A seriously bad movie

I hated this film. No, there's really no way to sugarcoat it. I LOATHED it, and I really don't know the reasons why. The film is shot beautifully, with perfect set pieces that really give someone the sense of what Minnesota suburbs in the 60s might have been like. The main character is a wishy-washy idiot who won't take ownership of his own life, and every other character just uses him for personal gain or to make themselves feel self-important. Scenes start, scenes go nowhere. Interesting parts are merely dreams and recollections, everything is random and nothing gets resolved. But you know what the strangest thing is?

This movie is a phenomenal critical success

I can't figure this one out. It scores 79% out of 35 reviews on It scores 89% on Rotten Tomatoes. That's the same score as The Imitation Game, an actually entertaining period piece with actually entertaining characters that actually has something to say. I really don't know how this detestable piece of film stays so high up. Am I missing something? I'm not saying that I haven't - I had to watch No Country For Old Men twice before I got something out of it, but I never want to watch A Serious Man again. Hell, I don't even want to be in the same room with it. Adam Arkin couldn't even save it, and I like me some Adam Arkin!

Let the conspiracy theory commence

You know what I think it is?  I think that this film gets a free pass. That's all. Everyone likes The Big Lebowski, right? No Country For Old Men sure was deep. Okay, so I don't understand this movie, so it must be good -- on the level of the other Coen bros. films, I reckon. Maybe the 1960s setting appeals to aging film critics, hungry for a glimpse of their bygone youth. Or maybe it's more than that. Perhaps it's inflated by a community of Jewish critics so starved for works of cultural reference (if not significance) that the moment one comes along directed by Jewish filmmakers with a conscious effort to include as much Jewish periphery as possible, they jump for joy, kind of like the way evangelical Christians support all of their (unbelievably incredibly shitty) movies. That's all that I can figure out. This horrid film just gets a free ride. Please note film critics, that style on its own is not substance, good acting on its own is not good writing, and artistic merit on its own is not entertaining.

Saturday, May 30, 2015


Don Music is a trademark of the Children's Television Workshop and The Jim Henson Studios
Sorry if you're too young to get the reference

An open letter to the staff at Piano Nanny


I recently attempted to use your Piano Nanny website to learn how to play a keyboard I recently acquired. I say attempted, because I hit a brick wall at "Starter Studies" Lesson Eight: Page 1.

Now, maybe you've been playing piano long enough to make the natural transition from Lesson Seven to Lesson Eight, but as the most raw of beginners I have to tell you, in no uncertain terms, Lesson Eight is a deal-breaker. Anyone who gives up learning to use a piano, organ, or keyboard will give up at Lesson Eight, and I can tell you why: The transition from Lesson Seven is way too steep.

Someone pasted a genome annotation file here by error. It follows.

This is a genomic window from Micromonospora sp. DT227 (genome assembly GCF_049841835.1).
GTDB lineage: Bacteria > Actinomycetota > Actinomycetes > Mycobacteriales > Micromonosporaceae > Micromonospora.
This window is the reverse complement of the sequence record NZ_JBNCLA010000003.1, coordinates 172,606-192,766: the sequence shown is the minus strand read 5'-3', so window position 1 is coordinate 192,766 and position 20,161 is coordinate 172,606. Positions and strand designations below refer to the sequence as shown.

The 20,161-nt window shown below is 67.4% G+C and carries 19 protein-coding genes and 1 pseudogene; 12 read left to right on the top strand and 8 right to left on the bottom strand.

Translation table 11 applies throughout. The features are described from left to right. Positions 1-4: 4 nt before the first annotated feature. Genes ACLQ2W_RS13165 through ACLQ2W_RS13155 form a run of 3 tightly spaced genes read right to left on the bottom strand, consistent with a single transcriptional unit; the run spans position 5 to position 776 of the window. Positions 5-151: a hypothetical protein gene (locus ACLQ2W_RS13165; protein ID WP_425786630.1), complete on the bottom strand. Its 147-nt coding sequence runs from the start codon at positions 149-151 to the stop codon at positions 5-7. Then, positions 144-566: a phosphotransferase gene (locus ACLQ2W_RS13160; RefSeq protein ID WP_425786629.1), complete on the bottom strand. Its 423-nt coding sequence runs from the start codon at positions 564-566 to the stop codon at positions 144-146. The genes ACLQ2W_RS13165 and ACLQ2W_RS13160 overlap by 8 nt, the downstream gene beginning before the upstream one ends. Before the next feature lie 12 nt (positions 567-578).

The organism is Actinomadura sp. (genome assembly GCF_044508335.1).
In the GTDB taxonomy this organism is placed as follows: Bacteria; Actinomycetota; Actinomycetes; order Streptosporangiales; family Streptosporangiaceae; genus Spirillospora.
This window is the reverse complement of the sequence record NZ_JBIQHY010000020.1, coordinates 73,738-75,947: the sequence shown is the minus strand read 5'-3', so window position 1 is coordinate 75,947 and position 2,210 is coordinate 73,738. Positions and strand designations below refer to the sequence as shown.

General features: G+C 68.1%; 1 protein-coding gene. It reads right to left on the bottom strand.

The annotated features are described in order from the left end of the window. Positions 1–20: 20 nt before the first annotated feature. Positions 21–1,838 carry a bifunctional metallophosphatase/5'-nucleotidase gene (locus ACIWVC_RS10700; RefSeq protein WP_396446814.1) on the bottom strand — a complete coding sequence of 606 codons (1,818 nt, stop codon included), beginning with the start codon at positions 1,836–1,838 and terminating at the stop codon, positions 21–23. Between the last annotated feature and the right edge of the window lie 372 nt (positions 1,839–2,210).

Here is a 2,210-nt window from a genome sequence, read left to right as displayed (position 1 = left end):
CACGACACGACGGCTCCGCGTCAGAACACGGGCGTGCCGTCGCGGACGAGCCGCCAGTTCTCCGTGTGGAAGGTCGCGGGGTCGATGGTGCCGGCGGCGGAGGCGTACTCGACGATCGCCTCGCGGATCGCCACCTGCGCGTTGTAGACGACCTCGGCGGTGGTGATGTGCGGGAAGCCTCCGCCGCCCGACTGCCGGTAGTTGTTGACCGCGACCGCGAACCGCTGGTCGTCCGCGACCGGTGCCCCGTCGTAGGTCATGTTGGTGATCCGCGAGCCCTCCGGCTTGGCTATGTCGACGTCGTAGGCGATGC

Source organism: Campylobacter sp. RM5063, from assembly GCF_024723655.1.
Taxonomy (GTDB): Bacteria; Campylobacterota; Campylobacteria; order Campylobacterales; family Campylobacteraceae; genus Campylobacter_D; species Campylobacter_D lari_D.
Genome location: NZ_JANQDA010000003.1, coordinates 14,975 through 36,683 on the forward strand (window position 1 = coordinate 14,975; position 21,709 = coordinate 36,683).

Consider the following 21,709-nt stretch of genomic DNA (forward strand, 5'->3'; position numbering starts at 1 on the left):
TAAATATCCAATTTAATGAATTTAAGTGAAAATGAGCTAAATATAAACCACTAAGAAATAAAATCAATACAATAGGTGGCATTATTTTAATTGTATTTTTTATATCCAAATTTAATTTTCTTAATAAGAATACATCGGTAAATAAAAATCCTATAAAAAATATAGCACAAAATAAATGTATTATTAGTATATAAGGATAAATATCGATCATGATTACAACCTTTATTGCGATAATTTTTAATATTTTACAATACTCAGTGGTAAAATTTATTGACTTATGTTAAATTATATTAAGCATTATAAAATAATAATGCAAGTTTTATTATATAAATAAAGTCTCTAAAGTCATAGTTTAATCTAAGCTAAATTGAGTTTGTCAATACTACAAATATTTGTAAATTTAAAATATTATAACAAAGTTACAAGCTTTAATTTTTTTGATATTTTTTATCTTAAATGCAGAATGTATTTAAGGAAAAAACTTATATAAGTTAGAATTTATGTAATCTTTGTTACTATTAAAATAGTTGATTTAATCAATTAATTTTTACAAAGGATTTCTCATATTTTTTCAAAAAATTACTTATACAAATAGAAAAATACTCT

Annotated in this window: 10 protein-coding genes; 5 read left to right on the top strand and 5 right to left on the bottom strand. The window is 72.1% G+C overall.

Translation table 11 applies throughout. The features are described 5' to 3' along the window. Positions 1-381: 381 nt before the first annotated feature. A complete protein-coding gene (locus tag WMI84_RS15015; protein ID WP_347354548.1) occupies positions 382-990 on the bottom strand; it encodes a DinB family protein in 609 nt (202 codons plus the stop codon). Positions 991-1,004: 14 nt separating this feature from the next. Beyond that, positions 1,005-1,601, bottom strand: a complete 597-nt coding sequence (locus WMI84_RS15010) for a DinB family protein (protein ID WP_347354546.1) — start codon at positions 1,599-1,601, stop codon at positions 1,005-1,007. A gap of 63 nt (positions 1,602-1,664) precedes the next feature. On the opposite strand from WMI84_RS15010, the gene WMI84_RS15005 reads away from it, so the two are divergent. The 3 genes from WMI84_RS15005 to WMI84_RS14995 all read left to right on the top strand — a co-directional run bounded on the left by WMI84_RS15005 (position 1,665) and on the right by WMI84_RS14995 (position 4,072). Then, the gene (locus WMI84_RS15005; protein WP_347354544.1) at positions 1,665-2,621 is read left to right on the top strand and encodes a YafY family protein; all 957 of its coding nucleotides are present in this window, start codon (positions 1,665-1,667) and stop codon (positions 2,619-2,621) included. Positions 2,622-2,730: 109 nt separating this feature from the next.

Allow me to explain: you literally go from, "tap this one note to the beat," to, "play these two notes, then these two notes," to, "Use one hand to play these five notes, then the other to play these five notes, then switch the positioning of both hands and play these notes using different fingers simultaneously." The average, uncoordinated oaf (such as myself) can't do it even after an hour of practicing over and over. It might be simple to you, an experienced pianist, but to the rest of us it is too much too fast. There has to be a better way to teach it (or perhaps some people will just never learn to play the keyboard no matter how much they try). In any event, all excitement that I had about learning using your system died with Lesson Eight.

I am looking for alternative teaching methods at the moment, but I will probably not be coming back to your site, and will not be recommending it to any other beginners that I come in contact with. So as someone who makes a living creating instruction manuals I'm going to give you some tips:

  1. Be more basic. The problem with the "sink or swim" method is that most of your students are going to drown. You'll get a few that will keep going, but you're going to lose your audience if you expect far too much too soon.
  2. Don't be as basic. You know what "play one note in time with the beat for three minutes" really teaches your students? That music is boring. Give them a little credit -- work on coordination with multiple fingers and notes BEFORE tedious muscle memory exercises.
  3. Focus on one thing before moving on to the next. Which is more important, learning to move your hands to play higher notes, or learning to use both hands at once? I know that you want to break people of the "leave your hands in one place" method of playing as soon as possible, but most of us aren't coordinated enough to press two keys at the same time let alone two keys with two different hands even if we're using the same fingers, let alone two different ones without substantial practice. Figure out which is more important (or better yet, which is easier for your students to learn) and teach that before combining them into a key-smashing bout of frustration.